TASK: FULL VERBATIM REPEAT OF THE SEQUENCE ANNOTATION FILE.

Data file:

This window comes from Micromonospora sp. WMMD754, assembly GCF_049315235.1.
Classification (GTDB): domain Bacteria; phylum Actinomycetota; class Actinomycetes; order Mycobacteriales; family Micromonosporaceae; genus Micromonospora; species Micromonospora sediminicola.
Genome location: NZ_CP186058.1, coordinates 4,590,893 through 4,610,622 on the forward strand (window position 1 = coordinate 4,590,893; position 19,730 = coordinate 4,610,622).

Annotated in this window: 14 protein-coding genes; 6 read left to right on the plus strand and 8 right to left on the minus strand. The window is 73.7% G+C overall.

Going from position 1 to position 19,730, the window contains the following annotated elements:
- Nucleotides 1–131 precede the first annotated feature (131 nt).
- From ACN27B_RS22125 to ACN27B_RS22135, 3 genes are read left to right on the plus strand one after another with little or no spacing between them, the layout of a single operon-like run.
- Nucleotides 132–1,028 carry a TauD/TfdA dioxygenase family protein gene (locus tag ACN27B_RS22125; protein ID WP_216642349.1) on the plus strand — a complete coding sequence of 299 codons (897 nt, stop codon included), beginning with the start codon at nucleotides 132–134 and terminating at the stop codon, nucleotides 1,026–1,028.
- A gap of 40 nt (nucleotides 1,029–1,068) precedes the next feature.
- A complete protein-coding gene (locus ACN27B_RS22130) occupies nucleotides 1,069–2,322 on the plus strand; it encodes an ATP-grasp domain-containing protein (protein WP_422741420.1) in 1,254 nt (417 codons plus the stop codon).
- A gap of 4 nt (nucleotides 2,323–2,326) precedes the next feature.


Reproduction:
This window comes from Micromonospora sp. WMMD754, assembly GCF_049315235.1.
Classification (GTDB): domain Bacteria; phylum Actinomycetota; class Actinomycetes; order Mycobacteriales; family Micromonosporaceae; genus Micromonospora; species Micromonospora sediminicola.
Genome location: NZ_CP186058.1, coordinates 4,590,893 through 4,610,622 on the forward strand (window position 1 = coordinate 4,590,893; position 19,730 = coordinate 4,610,622).

Annotated in this window: 14 protein-coding genes; 6 read left to right on the plus strand and 8 right to left on the minus strand. The window is 73.7% G+C overall.

Going from position 1 to position 19,730, the window contains the following annotated elements:
- Nucleotides 1–131 precede the first annotated feature (131 nt).
- From ACN27B_RS22125 to ACN27B_RS22135, 3 genes are read left to right on the plus strand one after another with little or no spacing between them, the layout of a single operon-like run.
- Nucleotides 132–1,028 carry a TauD/TfdA dioxygenase family protein gene (locus tag ACN27B_RS22125; protein ID WP_216642349.1) on the plus strand — a complete coding sequence of 299 codons (897 nt, stop codon included), beginning with the start codon at nucleotides 132–134 and terminating at the stop codon, nucleotides 1,026–1,028.
- A gap of 40 nt (nucleotides 1,029–1,068) precedes the next feature.
- A complete protein-coding gene (locus ACN27B_RS22130) occupies nucleotides 1,069–2,322 on the plus strand; it encodes an ATP-grasp domain-containing protein (protein WP_422741420.1) in 1,254 nt (417 codons plus the stop codon).
- A gap of 4 nt (nucleotides 2,323–2,326) precedes the next feature.